If you have not yet exposed your wound to the Great Physician-this is your first step. Jesus bids you to come to Him, to the One whose purpose was, and still is,” to heal the brokenhearted, to proclaim liberty to the captives, and the opening of the prison to those who are bound (Isaiah 61:1) You must be willing to bring your pain to Him; to acknowledge to yourself and to Jesus what has happened; that getting through this is not something you can do on your own. Cry out for His help, “Have mercy on me, O Lord, for I am weak, O Lord heal me for my bones are troubled. My soul also is greatly troubled.” (Psalm 6:2-3) “In my distress I will call upon the Lord, and cry out to my God.” (Psalm 18:6) Be honest with Him. Express your hurt. And should words fail you, then let the Spirit help you in your weakness, for “we do not know what we should pray for as we ought: but the Spirit Himself makes intercession for us with groanings which cannot be uttered”. (Romans 8:26) That unyielding mountain of pain will begin to crack and crumble under the power of anointed prayer.

It is all right to speak the truth about your feelings, to express to God your anger and confusion, your disappointment and doubts; to bring Him your questions, and share with Him your fears. Pour out your heart to Him and hold nothing back. But when you are finished telling Him about you, begin to speak the truth about Him. Lord, you are, “near to those who have a broken heart; and save such as have a contrite spirit”. (Psalm 34:18). Jesus, I believe that “you will light my lamp: the Lord my God will enlighten my darkness. For by you I can run against a troop; by my God I can leap over a wall” (Psalm18:28- 29). Indeed, by His Spirit you can conquer the enemies of depression and defeat; you can transcend the walls you’ve built around your heart.

The path of healing is freely offered to you, but you must remember- the cost of giving it was far from cheap. The precious gift of spiritual rebirth required that Jesus, suffer a humiliating death on a Roman cross. In order to partake in this gift, and find freedom from your pain

you, also, must be crucified with Christ. “Knowing this, that our old man was crucified with him, that the body of sin might be done away with, that we should no longer be slaves of sin.” (Rom. 6:6) When you make the choice to submit to the cross, you will experience real deliverance from slavery to yourself. What does this mean to the one wounded by abuse? In the shadow of the cross the abuse is brought into proper perspective, and the truth that is revealed brings a marvelous liberty found nowhere else. You will no longer have an excuse not to freely love as you have been loved by God. It means you cannot blame the abuse for your bitterness and refusal to forgive; for any tendencies toward self-pity or angry outbursts; for the many ways you may be allowing the past to hinder what God desires to accomplish in and through your life. When you catch this vision of the cross, you will find that you will not have room in your mind or your heart to dwell on the pain of the past. Tell God you are willing to open the door of your heart. Let Him know it is your desire to truly become a “new creation in Christ, for “old things to pass away and all things to become new.” (2Corinthians 5:17) Echo the words of David who cried, “Create in me a clean heart, O God; and renew a steadfast spirit within me.” (Psalm 51:10) Search me, O God, and know my heart: try me, and know my anxieties. And see if there is any wicked way in me, and lead me in the way everlasting.” (Psalm 139:23-24) Pray for the promised transformation that comes “through the renewing of your mind.” (Romans 12:2) In this verse, Paul is telling us not to be fashioned by the environment we live in, or have lived in. The ways of the world are not the ways of God. The ways of the world may have wounded, disappointed or confused us but the painful events of life do not have to shape and define who we are. In the same way that we are not to develop friendships with, or conform ourselves to worldly systems of belief and behaviour, neither are we to allow our environment (our experiences)-to have dominion power in our lives. Instead we must be “transformed by the renewing of our mind.” The word transformed used here is the Greek Word metamorphoo. The first part of the word, meta, implies change. The second part, morphe, means form. Paul is saying that we must be changed into another form! The tense of the verb indicates that this is a process; not something that happens instantaneously. The “putting off” of our ways, and “putting on” of Christ’s ways takes time. (Ephesians 4:22-23; Colossians3:9-10) In order to become a new creation, you will have to forsake some old mind-sets.Your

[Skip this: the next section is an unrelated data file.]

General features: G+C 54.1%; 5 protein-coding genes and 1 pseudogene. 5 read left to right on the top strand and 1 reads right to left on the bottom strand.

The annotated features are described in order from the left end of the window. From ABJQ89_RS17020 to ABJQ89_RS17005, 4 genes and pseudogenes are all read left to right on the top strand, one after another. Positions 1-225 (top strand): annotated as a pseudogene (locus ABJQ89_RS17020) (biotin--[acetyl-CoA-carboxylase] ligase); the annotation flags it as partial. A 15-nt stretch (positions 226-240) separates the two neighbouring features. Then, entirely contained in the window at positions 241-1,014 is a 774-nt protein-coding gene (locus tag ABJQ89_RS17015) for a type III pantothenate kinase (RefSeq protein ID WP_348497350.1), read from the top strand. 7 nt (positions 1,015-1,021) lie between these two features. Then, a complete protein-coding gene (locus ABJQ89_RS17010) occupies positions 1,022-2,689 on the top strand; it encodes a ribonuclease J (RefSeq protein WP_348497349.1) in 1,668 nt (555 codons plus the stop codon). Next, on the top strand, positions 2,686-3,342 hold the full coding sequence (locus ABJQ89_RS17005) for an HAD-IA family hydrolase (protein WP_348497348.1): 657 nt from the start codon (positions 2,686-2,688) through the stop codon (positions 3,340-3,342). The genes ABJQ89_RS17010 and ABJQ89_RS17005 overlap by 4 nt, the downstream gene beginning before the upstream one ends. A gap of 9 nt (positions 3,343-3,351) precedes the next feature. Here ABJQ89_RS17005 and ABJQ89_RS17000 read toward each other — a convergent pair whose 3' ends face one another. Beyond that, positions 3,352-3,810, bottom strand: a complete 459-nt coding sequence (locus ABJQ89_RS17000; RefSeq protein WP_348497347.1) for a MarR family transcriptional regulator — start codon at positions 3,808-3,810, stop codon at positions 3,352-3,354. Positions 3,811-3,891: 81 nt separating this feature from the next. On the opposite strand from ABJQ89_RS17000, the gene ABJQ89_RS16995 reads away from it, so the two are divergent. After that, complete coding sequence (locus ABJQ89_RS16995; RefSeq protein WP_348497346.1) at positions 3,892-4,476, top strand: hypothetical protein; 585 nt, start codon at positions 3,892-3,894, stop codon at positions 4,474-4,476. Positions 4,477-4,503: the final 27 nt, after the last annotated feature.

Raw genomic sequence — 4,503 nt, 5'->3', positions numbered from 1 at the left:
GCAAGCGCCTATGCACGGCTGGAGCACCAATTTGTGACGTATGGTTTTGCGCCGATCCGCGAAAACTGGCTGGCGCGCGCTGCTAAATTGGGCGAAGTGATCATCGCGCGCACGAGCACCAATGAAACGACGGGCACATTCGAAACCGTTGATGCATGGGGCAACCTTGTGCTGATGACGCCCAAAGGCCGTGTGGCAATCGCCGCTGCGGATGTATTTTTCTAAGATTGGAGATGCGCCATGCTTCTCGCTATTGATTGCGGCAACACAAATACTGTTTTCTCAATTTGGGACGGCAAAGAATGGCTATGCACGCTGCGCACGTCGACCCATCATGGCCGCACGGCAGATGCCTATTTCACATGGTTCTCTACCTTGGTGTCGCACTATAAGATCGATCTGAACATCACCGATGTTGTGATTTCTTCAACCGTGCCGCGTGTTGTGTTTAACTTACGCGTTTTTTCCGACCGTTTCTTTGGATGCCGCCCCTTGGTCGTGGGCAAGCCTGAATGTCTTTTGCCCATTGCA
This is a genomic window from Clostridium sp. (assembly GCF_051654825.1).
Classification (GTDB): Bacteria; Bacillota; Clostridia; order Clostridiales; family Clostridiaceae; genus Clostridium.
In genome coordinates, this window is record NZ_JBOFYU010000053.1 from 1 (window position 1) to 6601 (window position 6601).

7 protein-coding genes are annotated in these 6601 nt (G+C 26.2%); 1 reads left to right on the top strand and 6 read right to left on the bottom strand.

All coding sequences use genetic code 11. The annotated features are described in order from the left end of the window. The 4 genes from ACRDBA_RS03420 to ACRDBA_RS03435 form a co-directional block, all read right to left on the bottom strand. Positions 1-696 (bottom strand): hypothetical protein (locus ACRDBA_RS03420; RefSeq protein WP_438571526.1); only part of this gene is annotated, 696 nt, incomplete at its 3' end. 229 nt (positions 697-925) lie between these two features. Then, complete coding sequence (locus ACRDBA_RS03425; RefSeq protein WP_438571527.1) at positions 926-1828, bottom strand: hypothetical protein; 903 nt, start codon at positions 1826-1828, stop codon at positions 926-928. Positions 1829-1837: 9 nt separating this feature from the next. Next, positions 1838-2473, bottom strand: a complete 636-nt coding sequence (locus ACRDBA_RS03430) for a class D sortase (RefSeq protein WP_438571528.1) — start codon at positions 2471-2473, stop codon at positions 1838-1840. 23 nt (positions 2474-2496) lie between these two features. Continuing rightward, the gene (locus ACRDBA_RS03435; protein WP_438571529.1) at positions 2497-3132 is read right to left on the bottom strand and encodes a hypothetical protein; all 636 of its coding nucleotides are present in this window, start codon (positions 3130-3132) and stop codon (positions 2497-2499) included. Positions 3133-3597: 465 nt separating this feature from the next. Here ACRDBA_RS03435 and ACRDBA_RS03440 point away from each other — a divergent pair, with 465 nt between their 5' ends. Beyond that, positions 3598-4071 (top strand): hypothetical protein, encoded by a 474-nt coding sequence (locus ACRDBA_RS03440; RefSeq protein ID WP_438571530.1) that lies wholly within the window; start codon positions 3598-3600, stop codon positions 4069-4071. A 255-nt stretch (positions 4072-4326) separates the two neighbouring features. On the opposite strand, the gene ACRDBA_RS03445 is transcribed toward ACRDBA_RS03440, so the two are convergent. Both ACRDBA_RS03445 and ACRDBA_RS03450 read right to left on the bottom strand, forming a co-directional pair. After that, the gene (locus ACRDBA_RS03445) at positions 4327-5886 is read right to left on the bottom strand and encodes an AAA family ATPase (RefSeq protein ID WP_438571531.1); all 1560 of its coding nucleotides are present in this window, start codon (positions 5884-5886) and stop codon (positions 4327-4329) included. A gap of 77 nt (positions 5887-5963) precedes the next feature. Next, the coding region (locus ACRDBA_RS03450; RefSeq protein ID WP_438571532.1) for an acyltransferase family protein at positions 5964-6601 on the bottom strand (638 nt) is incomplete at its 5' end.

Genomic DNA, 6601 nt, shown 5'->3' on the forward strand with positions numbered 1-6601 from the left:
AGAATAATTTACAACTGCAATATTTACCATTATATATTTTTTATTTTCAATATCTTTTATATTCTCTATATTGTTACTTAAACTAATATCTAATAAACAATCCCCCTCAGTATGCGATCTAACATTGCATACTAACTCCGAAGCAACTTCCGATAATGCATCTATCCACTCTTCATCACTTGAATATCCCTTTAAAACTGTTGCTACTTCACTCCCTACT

deliverance from the ugly, restrictive cocoon of abuse will come gradually as your vision and thinking is adjusted to the mind of God. Make this your fervent prayer, O Lord, “Let this mind be in me which was also in Christ Jesus” (Philippians 2:5); a humble mind, that “esteems others better than himself.”(Philippians 2:3); a mind willing to “pray for those who spitefully use you.” (Luke 6:28) As assuredly as the butterfly must struggle to emerge from its cocoon and become the beautiful creature God intended, you must also be prepared to struggle, to push your way through some deep and difficult things.